Getting Inspiration


The most common question asked of writers is, “Where do you get your inspiration?” This is a tough question. What sparks a story can be as simple as, “I was walking home from the store one day, saw a stray cat, and wondered where they came from.” Or as complicated as, “It’s based partly off something that happened to me, partly off a feeling I got from a TV show I watched, and partly on the life of a friend of a friend who told me a story on the subway.” No, really. Inspiration can hit anywhere. It can come on slow and in pieces or hit all at once when you least expect it. But if you’re sitting down and you’re ready to write, but you’re not sure what your story is about, there are a few things you can do to attempt to get inspiration. Here are some ideas:

Take in stories.

This seems like an obvious one, but it’s one that often gets forgotten or seen as a waste of time. All artists are inspired by other artists. It’s what makes this whole thing work. So, if you’re having a hard time deciding what kind of story you want to tell, look at what stories other people are telling. Watch a movie, read a book, listen to music, visit an art gallery. Make lists of what attracts you to your favorite pieces or characters and use that to build your own story. 

Inspire yourself.

Inside every story is a piece of the author, big or small. Not every story is a memoir, but every story has something the author went through, even if it’s a high fantasy story with elves and dragons. It’s human nature to write about our experiences and it even happens unintentionally sometimes. Write about some hard times in your life or some emotions you have right now. Use those things in a story.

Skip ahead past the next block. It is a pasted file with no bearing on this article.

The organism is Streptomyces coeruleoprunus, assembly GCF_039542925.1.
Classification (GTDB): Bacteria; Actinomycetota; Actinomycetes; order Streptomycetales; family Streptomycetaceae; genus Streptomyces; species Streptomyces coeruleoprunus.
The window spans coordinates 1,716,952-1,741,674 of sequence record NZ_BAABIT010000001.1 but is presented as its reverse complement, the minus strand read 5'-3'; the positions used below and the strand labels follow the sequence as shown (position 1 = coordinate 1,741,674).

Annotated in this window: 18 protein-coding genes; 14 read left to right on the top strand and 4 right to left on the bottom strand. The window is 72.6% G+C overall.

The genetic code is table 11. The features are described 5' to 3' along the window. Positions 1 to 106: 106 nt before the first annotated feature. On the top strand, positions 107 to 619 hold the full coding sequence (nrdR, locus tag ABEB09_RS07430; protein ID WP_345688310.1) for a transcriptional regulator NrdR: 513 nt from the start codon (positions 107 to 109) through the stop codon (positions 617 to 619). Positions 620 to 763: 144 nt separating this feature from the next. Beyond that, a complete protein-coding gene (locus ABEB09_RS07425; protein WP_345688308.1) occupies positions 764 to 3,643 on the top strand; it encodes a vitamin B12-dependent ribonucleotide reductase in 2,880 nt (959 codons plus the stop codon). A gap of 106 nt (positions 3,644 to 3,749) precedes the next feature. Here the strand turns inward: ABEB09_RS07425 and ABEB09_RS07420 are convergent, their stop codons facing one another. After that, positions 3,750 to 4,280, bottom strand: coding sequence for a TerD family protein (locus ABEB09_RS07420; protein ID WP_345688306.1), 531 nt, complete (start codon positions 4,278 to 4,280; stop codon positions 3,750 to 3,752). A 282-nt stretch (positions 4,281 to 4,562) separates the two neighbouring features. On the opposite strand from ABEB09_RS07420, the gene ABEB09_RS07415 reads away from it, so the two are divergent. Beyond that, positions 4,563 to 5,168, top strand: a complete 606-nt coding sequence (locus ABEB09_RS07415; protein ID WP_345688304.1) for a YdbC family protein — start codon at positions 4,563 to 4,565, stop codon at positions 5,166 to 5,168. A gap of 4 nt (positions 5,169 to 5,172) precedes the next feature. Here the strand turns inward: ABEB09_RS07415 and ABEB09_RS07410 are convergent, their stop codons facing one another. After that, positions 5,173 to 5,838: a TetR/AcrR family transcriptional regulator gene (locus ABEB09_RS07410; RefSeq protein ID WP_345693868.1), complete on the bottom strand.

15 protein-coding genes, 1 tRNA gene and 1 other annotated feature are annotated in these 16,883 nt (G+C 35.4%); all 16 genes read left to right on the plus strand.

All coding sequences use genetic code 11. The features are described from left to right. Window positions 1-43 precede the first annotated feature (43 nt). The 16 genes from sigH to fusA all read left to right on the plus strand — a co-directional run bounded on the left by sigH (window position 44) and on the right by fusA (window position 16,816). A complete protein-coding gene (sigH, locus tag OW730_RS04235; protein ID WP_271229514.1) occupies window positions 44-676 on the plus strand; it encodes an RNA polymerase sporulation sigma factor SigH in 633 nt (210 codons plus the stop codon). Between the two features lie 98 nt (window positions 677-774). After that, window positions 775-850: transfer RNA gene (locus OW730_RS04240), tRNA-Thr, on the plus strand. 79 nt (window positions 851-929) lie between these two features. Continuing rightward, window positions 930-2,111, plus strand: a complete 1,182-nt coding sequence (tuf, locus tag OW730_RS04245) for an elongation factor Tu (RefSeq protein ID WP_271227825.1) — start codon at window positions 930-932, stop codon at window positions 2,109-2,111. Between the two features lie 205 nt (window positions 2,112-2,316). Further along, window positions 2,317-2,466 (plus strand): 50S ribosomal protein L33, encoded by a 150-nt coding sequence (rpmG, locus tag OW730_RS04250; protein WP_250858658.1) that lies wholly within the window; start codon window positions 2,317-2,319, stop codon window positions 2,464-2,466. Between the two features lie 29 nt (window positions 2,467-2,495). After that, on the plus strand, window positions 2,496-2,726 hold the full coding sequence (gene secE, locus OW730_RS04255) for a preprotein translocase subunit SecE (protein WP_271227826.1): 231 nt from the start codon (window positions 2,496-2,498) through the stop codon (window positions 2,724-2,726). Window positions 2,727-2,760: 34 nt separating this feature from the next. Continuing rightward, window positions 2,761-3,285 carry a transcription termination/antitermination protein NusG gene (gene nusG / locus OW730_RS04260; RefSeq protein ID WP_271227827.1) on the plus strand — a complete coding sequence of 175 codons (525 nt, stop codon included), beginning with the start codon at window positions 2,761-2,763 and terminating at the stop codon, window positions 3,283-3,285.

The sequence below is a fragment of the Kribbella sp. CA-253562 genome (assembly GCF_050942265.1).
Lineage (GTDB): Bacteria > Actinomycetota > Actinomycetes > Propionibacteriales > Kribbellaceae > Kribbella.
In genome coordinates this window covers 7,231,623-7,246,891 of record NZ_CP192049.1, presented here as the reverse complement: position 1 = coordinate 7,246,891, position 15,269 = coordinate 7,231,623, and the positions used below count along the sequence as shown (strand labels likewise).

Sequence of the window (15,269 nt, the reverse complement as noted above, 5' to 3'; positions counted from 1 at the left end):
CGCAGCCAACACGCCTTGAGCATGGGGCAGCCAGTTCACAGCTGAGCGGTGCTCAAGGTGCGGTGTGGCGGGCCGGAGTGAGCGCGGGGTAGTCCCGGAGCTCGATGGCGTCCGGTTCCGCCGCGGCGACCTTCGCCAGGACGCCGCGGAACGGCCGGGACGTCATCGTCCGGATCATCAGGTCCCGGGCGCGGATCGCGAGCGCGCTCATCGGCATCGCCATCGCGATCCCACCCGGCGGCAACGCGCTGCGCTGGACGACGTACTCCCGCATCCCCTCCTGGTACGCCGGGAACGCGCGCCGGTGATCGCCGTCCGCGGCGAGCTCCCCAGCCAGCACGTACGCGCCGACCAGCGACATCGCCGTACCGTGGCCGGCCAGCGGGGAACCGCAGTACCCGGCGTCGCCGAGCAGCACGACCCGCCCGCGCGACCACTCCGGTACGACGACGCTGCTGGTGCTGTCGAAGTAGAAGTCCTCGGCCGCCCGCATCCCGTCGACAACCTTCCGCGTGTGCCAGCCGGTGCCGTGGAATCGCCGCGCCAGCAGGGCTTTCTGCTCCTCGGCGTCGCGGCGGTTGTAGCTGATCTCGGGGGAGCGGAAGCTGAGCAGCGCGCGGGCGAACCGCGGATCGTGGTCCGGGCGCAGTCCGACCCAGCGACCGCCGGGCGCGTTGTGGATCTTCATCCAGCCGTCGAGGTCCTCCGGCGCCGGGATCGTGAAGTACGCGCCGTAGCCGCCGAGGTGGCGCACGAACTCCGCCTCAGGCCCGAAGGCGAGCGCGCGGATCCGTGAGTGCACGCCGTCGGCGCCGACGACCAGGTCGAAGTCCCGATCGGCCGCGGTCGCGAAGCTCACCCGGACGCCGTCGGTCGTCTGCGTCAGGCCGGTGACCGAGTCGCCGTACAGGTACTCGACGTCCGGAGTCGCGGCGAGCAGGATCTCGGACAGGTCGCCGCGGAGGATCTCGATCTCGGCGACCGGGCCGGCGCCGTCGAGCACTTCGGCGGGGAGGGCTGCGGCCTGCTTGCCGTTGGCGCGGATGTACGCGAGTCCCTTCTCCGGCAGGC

Get out.

Spend some time at the park people-watching. Go to the grocery store. Visit with your friends. The people around you are fascinating. They all have stories and lives that are worth writing about. Take some time to watch and talk to these people, build stories off of the things you can’t stop thinking about.

Rewrite an old story. 

Retellings are a huge success because our society loves our old classics but wants to see them with modern values. If you have a favorite classic, take the story and give it a twist. Write Anna Karenina as a vampire story, write Romeo and Juliet in the age of cell phones and Instagram. Take an old story and make it your own. The author won’t mind.

Change the ending.

This concept is similar to a retelling but not quite. If you’ve ever read a story and fallen in love with a character but didn’t like the way the story ended for that character, take that character and drop them into a more satisfying story. Don’t like that Boba Fett died in that pit? Cool. Write about a masked bounty hunter who doesn’t die but is actually the hero of the story. Just make sure you don’t use a Star Wars settings unless your intention is to write fanfiction (which is fine!).

These are just a few ways to get an idea on how to start a story. And once you’ve started, your mind may take the story in a completely new direction. But you don’t know until you get there.


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